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Session: Machine Intelligence Efficacy and Quality II [Return to Session]

Deep Learning-Guided Iterative Refinement to Improve Label Quality and Consistency

H Zhou1*, J Xiao2, Z Fan2, 3, 4, D Ruan1, 5, (1) Department of Bioengineering, University of California, Los Angeles, CA 90095, (2) Department of Radiology, University of Southern California, Los Angeles, CA 90033, (3) Department of Radiation Oncology, University of Southern California, Los Angeles, CA 90033, (4) Department of Biomedical Engineering, University of Southern California, Los Angeles, CA 90089 (5) Department of Radiation Oncology, University of California, Los Angeles, CA 90095


MO-B-BRC-3 (Monday, 7/11/2022) 8:30 AM - 9:30 AM [Eastern Time (GMT-4)]

Ballroom C

Purpose: Data quality is essential in modeling construction. In the biomedical field, manual labels are typically used as the ground truth for model training and assessment. On the other hand, human labels could be noisy or uncertain. The definition of truth is hardly absolute from a biomedical perspective, allowing room for small perturbations within the clinical acceptance range. In this study, a hybrid data-model instead of the typical model-centric approach is taken to improve the manual label quality used for supervised learning.

Methods: We hypothesize that perturbing labels to better conform to parsimonious modeling within biomedical feasibility regime could enhance both model capability and label quality. We take intracranial vessel segmentation as a use case to demonstrate the general idea and illustrate the proposed iterative procedure with a convergence criterion for an end-to-end presentation. In this specific example, a lightweight 2.5D segmentation network is used as the low-dimensional model, and we alternate between fitting the network to human labels and guiding the human observer to review the labels to identify ill-fitted examples and perform modification when appropriate. Iteration stops when the fitting quality converges by a defined equivalence criterion.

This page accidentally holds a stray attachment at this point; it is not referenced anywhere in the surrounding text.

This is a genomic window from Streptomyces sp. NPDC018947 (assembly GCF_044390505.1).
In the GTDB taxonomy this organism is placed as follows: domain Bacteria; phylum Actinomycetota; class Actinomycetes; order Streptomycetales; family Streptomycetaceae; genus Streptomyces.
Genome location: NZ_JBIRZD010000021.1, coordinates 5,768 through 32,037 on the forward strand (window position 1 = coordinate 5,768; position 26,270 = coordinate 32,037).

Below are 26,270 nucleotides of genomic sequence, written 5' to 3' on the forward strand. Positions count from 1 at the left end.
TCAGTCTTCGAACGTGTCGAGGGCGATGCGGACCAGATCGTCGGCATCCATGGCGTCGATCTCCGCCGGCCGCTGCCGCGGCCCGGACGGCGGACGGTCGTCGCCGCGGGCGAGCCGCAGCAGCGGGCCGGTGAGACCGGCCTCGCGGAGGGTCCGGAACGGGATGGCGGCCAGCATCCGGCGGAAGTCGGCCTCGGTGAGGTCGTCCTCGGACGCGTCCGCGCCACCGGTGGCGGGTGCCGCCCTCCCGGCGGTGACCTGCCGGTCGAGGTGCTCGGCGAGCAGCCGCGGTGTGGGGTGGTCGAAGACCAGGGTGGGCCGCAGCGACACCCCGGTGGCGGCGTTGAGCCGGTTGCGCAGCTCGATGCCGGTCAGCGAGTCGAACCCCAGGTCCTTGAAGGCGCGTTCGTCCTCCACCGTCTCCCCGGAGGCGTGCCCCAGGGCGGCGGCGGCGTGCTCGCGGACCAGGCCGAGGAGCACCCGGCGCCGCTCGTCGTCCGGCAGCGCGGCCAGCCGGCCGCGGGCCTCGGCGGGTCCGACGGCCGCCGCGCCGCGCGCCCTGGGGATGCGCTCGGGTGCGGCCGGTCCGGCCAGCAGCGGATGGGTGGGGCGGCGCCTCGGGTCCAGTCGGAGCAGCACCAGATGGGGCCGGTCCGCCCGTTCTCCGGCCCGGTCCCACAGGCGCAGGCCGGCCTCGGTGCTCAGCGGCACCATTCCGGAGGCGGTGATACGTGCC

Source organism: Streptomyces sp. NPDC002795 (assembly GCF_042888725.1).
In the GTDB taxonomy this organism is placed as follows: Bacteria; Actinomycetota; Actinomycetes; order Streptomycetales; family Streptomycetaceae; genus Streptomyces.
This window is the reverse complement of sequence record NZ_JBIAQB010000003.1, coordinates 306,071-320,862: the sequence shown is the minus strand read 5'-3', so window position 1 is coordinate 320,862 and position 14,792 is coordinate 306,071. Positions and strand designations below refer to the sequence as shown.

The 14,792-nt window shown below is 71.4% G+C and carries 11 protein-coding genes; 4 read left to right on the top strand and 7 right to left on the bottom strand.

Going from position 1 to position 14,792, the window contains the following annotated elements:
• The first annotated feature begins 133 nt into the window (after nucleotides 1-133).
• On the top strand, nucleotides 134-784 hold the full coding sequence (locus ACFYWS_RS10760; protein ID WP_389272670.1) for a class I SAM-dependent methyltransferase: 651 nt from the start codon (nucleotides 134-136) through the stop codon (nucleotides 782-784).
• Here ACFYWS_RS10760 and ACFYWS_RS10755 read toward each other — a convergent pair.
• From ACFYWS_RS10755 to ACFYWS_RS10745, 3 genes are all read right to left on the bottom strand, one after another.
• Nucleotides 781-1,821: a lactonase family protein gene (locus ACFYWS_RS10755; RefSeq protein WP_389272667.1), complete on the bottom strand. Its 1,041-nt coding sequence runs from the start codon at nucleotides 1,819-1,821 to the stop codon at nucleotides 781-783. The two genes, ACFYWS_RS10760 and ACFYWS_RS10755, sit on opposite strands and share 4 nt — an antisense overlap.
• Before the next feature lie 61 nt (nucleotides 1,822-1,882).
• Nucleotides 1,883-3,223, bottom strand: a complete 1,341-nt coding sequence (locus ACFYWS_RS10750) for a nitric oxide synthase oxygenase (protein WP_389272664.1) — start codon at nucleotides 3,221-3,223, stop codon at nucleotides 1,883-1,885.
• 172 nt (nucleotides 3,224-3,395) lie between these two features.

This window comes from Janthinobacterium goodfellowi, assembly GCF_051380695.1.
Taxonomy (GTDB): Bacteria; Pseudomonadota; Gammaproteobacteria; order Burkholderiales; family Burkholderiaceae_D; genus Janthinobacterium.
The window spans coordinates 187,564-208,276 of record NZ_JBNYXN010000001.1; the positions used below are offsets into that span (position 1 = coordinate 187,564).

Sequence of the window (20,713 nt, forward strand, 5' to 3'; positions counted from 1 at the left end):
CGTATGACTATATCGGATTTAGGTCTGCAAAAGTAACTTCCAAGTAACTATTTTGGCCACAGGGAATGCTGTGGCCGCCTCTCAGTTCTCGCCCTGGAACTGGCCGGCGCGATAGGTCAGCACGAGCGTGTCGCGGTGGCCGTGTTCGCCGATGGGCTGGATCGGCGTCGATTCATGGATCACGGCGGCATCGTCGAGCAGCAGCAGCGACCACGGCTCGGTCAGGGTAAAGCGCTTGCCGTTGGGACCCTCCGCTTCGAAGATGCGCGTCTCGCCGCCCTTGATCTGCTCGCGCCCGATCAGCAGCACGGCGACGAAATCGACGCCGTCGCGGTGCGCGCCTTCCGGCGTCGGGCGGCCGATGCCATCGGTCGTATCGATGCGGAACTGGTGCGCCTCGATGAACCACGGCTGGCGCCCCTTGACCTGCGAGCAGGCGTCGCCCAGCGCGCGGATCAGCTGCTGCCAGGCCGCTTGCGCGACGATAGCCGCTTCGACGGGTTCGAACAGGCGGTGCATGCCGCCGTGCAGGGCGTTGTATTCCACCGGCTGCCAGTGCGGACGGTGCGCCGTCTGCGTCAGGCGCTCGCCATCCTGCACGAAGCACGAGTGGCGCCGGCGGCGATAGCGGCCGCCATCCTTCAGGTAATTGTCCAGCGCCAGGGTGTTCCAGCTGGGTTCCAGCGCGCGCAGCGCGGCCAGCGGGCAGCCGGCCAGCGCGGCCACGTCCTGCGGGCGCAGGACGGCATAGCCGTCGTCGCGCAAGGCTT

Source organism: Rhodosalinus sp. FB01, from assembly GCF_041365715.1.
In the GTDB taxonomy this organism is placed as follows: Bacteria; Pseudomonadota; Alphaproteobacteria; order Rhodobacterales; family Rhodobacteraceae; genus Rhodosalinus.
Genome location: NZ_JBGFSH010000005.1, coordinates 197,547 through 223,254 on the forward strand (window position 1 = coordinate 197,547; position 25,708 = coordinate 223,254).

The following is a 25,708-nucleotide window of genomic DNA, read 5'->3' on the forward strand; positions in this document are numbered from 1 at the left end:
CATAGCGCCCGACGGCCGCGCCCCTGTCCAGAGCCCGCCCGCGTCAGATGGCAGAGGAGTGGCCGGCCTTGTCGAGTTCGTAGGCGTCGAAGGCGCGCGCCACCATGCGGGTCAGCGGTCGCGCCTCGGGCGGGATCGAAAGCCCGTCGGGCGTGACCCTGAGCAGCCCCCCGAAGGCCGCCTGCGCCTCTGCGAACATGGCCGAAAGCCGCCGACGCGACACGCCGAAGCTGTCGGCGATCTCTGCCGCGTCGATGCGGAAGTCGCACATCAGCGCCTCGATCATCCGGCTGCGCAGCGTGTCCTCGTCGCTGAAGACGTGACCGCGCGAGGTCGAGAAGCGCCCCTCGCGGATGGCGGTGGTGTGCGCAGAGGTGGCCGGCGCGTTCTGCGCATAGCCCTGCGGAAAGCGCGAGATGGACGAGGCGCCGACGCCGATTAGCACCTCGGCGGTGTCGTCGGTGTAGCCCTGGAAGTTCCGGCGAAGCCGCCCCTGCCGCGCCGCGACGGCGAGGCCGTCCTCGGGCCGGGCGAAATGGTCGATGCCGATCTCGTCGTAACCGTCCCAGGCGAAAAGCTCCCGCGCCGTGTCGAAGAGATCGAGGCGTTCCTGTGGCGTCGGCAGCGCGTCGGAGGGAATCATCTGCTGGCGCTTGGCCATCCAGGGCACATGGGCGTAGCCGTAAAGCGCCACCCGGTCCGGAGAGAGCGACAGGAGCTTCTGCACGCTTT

Results: We observe enhanced modeling performance and better conformality to clinical insight with the final labels. In this use case, Dice similarity coefficient improved from 0.893±0.108 to 0.938±0.078 for lumen, from 0.806±0.086 to 0.879±0.072 for vessel wall, the total variation in normalized wall index decreased from 0.757±0.181 to 0.586±0.182, and the input-output agreement index increased from 0.523 to 0.556 by the proposed refinement procedure, in a cross-validation assessment.

Conclusion: The proposed refinement produces manual labels of better quality, which is shown by the significantly reduced inter-sample inconsistency, better compliance with the low-dimensional network model, and more physiologically sound quantitative indices. The rationale generalizes to other label settings and tasks.

Funding Support, Disclosures, and Conflict of Interest: This work is supported in part by NIH/NHLBI R01 HL147355.


Blood Vessels, Image Guidance, Segmentation


IM/TH- Image Analysis Skills (broad expertise across imaging modalities): Machine Learning

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